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Job description: HR advisor

Written by: Hazel Mason
Published on: 23 Apr 2019

An HR advisor is important for the day-to-day functioning of the HR department, taking an advisory role on best practices for recruitment and retention of staff as well as general HR services.

HR Advisor

The main role of the HR advisor is to advise both employers and clients on the recruitment of new staff and retention of existing employees. You will generally be involved in helping hiring managers with their interview techniques and writing job descriptions, as well as researching performance evaluation methods and designing company policies.

So, if your passion is to give advice and ensure the HR department is nurturing a healthy work environment, HR advisor might be your ideal job.

What are the duties of an HR advisor?

The HR advisor usually reports into the HR manager or HR director. You will take responsibility as the first port of call for all recruitment aspects in an organisation, including advising line managers and managing the onboarding process.

An HR advisor may also be involved in managing employee relations and performance management. As such, you may be responsible for anything to do with HR, ensuring policies are consistent and HR queries are dealt with promptly and reliably.

Typical responsibilities may include:

  • Dealing with various HR queries throughout the business
  • Reviewing and updating job descriptions
  • Advising managers on recruitment and selection strategies
  • Training hiring managers on candidate interview evaluation techniques
  • Assisting with and developing recruitment campaigns
  • Coordinating the appointment process for successful applicants
  • Monitoring key recruitment metrics, such as turnover and retention rates
  • Negotiating terms and conditions of employment with staff
  • Providing advice and playing a major role in work reviews and change processes
  • Using HR information systems to access, input and compile data 
  • Identifying development needs
  • Suggesting new HR technology solutions to improve day-to-day operations (e.g. ATS and HRIS software)
  • Managing staff relationships, responding to any queries or problems that they have and managing their expectations 
  • Researching and recommending performance evaluation methods (e.g. employee appraisal systems)
  • Monitoring, reviewing and updating all HR policies and ensuring these are in line with current legislation
  • Supporting the HR manager with various capability investigations, including grievance and disciplinary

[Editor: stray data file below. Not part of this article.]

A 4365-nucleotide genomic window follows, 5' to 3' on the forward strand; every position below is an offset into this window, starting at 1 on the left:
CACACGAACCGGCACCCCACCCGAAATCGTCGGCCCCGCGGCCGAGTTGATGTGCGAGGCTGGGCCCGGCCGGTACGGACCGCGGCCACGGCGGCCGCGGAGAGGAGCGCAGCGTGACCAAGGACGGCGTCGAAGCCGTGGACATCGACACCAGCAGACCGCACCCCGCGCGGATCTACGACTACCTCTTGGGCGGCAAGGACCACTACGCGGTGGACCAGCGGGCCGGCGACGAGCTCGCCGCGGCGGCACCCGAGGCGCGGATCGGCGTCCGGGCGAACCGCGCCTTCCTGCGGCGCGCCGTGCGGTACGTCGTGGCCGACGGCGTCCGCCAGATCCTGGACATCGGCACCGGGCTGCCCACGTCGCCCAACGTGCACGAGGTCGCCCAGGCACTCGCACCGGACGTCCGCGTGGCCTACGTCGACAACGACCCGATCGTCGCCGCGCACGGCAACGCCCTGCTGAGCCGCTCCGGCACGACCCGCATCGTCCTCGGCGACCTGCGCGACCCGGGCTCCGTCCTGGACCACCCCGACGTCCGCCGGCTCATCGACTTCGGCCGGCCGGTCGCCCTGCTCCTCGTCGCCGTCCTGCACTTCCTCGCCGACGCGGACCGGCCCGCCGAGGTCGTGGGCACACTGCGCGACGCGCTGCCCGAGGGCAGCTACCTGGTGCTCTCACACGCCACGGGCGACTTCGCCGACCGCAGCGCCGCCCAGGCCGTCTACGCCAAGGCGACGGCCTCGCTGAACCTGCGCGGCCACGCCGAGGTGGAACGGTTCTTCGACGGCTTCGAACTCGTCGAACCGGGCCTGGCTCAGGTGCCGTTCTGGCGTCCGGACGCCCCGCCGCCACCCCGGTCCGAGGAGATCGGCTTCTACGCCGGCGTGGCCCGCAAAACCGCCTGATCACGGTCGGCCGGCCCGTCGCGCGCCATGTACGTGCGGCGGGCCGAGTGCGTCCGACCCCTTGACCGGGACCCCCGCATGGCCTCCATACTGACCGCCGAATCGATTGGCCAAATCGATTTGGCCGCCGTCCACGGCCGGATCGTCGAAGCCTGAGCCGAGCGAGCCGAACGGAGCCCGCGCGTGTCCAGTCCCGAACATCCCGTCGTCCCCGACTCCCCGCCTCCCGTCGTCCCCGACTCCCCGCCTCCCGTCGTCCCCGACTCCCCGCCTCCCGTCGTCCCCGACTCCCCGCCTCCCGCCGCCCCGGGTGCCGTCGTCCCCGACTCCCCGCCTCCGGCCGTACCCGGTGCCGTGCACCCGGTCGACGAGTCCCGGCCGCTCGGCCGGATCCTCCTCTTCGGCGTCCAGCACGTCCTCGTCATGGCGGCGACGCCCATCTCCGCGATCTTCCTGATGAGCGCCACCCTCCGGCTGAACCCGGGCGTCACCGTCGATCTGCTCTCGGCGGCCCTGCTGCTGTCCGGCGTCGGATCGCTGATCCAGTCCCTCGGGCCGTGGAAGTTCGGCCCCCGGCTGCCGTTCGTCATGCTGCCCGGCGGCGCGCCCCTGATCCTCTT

• Driving the business performance in relation to the organisation’s objectives
  • Assisting in organising employer branding initiatives
  • Acting as the point of contact for hiring managers, employees and other HR team members

These are just some of the key responsibilities an HR advisor may be entrusted with. For more examples, take a look at the HR advisor roles in our job search.


“The best thing about working in HR is making a difference to someone’s experience at work. Whether that be directly, through conversations with someone about an issue that’s important to them, or through strategic guidance and support to managers about the best way to reward, develop and retain their employees.


“There are opportunities to put together strategic people plans within your business areas, work on wider company people projects, deliver an excellent first class service to employees and ensure the administration and processes that engulf working life are implemented effectively and fairly.”


- Sian Stranks, HR operations partner at Haymarket Media Group.

What salary can you expect as an HR advisor?

The average salary for an HR advisor in the UK is £32,500*, but you can earn anything from £22,000 to £40,000 per annum depending on your experience. Senior advisors can earn over £50,000 per annum.**

What personal qualities and skills are required to be an HR advisor?

Interpersonal skills are the most vital for skills for an HR advisor to possess as you will have to work with a number of people at different levels across the business. Alongside a strong knowledge of HR systems, soft skills such as self-confidence and being persuasive are also important in this people-focused role.

The following qualities and skills are integral to every HR advisor:

  • Organisational and administrative skills 
  • Proven work experience as an HR advisor, HR consultant or similar role
  • Ability to advise and work with senior members of staff
  • Hands-on experience with IT programmes and HR systems 
  • Knowledge of employment legislation
  • Personable with strong communication and relationship building capabilities across all levels of the business
  • Ability to design clear and fair company policies
  • Driven and determined
  • Practical and logical; able to solve problems quickly